King County moves to Stage 2 burn ban

Outdoor fires, even barbecues or in fire pits, are now prohibited.

The following is a press release from the King County Department of Local Services:

King County Fire Marshal Chris Ricketts has issued a Stage 2 burn ban for King County, which prohibits all outdoor recreational fires. Outdoor cooking and heating appliances are limited to approved manufactured gas and charcoal units only.

The Stage 2 burn ban goes into effect immediately for King County, which was already in a Stage 1 burn ban. Today’s announcement comes after the National Weather Service issued a Red Flag fire danger warning for Northwest Washington that will last through Wednesday of this week.

Abnormally high temperatures and gusty winds, along with low humidity, have prompted both warnings. Large fires in Eastern Washington and Oregon have also contributed to reduced air quality in the Puget Sound region.

During a Stage 2 burn ban, any outdoor fire such as a backyard fire pit or campfire using chopped firewood or charcoal is prohibited. Under the ban, any person with a recreational fire who fails to take immediate action to extinguish or otherwise discontinue such burning when ordered or notified to do so can be charged with, up to and including, a misdemeanor.

Manufactured portable outdoor devices are allowed, including barbecues and patio warmers that are used in accordance with the manufacturer’s instructions. Approved fuel devices – including charcoal, natural gas or propane gas – are also allowed.

Ricketts said if residents must smoke, they should exercise extreme caution with their ashes or when they’re extinguishing cigarettes. The county asks residents to be diligent and respectful of their neighbors, and to remember this is a demanding time for first responders.

“The conditions – high temperatures, wind, low humidity – mean everyone should be on high alert about fire safety,” Ricketts said. “Things can become dangerous – and tragic – extremely fast with these conditions. Everyone should be careful.”


In consideration of how we voice our opinions in the modern world, we’ve closed comments on our websites. We value the opinions of our readers and we encourage you to keep the conversation going.

Please feel free to share your story tips by emailing editor@kirklandreporter.com.

To share your opinion for publication, submit a letter through our website https://www.kirklandreporter.com/submit-letter/. Include your name, address and daytime phone number. (We’ll only publish your name and hometown.) We reserve the right to edit letters, but if you keep yours to 300 words or less, we won’t ask you to shorten it.

More in News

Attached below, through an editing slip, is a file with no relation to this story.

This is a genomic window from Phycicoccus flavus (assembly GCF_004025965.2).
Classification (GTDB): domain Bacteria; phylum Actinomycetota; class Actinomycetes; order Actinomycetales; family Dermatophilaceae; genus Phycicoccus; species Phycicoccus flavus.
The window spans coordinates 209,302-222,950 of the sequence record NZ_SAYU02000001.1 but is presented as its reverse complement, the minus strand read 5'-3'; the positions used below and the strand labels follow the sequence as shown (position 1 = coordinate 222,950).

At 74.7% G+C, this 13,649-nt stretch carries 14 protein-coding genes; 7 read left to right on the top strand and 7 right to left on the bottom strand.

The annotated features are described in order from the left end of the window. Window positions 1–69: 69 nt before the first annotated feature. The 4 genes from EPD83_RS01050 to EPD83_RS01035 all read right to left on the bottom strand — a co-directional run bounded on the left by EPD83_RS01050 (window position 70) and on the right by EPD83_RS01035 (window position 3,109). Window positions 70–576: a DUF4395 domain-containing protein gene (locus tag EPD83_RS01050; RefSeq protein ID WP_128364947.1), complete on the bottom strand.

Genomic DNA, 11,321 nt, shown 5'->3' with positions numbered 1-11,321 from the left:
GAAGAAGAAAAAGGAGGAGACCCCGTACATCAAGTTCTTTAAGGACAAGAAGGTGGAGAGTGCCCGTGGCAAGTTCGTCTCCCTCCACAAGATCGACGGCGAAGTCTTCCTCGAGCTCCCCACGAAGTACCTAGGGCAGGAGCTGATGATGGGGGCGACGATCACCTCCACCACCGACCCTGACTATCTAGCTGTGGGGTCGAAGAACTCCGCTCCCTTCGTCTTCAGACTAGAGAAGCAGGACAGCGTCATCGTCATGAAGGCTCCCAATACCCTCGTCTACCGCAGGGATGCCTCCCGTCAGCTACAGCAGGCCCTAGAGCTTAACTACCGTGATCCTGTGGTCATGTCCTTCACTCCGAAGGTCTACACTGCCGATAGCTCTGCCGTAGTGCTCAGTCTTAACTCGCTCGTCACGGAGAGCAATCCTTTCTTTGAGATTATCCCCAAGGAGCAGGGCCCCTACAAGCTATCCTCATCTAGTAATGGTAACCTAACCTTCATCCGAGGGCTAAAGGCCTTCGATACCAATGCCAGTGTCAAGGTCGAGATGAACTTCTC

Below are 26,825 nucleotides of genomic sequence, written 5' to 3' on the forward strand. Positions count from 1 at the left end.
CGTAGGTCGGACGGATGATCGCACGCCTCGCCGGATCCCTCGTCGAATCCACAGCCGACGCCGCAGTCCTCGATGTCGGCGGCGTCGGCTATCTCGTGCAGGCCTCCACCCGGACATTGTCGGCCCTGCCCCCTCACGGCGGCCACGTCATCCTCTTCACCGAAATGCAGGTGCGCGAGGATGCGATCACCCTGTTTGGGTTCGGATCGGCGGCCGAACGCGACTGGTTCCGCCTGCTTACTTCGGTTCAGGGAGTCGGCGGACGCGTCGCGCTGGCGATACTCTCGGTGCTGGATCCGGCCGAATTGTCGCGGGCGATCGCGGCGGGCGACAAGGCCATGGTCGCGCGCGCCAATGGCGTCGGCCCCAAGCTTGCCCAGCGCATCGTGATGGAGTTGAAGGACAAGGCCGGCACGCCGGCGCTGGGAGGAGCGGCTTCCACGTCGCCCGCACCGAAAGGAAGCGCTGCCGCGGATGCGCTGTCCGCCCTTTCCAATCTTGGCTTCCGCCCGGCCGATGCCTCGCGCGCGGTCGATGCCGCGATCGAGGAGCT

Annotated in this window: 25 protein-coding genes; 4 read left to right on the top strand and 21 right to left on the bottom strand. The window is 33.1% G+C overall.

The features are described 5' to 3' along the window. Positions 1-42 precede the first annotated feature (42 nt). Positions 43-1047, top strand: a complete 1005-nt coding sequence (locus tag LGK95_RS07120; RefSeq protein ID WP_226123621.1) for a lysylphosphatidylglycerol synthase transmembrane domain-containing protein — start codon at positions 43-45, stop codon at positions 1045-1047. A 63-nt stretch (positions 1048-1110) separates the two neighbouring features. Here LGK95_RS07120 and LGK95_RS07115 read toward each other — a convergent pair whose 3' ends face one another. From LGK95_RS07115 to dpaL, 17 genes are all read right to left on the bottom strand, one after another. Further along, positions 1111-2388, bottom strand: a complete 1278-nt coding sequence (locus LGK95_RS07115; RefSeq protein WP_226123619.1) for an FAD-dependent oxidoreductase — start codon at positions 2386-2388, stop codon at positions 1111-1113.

Washington State Capitol Building in Olympia. File photo
Surge in consumer spending eases state budget challenges

A jump in tax collections cuts a projected $9 billion shortfall in half, acccording to new forecast.

High speed rail and hub cities explored in Cascadia Corridor study

A new paper outlines a potential plan for the region.

Should state cover school bus costs if there are no riders?

With funding tied to getting students to school, districts are uncertain how much money they’ll receive.

A view of the Palmer Fire, located seven miles southwest of Oroville in north central Washington. Source: InciWeb
Antifa isn’t starting Washington wildfires

Online conspiracy theories are spreading as the West Coast burns.

The truck of the Renton family as it was found Tuesday. While fleeing the Cold Springs Fire two adults were severely burned and one toddler died. Courtesy photo/Okanogan Sheriff’s Office
Toddler killed as Renton family flees Cold Springs Fire

The parents were severely burned and are being treated at Harborview Medical Center

A plane drops fire retardant on the Palmer Mountain Fire last week. The fire is listed as 84 percent contained, and fully lined. Laura Knowlton/Sound Publishing staff photo
Threat multiplier: How climate change, coronavirus and weather are scorching WA

Dry summer conspired with the pandemic and a wind storm.

Screenshot from the state Employment Security Department’s website at esd.wa.gov.
Workers may qualify for an extra $1,500 in unemployment back pay

A federal program will give some of the state’s unemployed a $300 weekly bump for the past five weeks.

King County moves to Stage 2 burn ban

Outdoor fires, even barbecues or in fire pits, are now prohibited.

Image courtesy of the Washington Department of Natural Resources.
Massive wildfires incinerate WA

All state Department of Natural Resources lands were closed to recreational activities on Sept. 8.

Screenshot of the air quality monitor at 11 a.m., Tuesday, Sept. 8. Courtesy Puget Sound Clean Air Agency.
King County faces unhealthy air quality due to wildfire smoke

Weather monitors recommend people limit time outdoors, especially children, seniors and those with heart or lung disease.

Amazon adds more office space to Bellevue, now as many new jobs as HQ2

The office space for an additional 10,000 jobs, making it 25,000 coming to downtown, is expected to complete in 2023.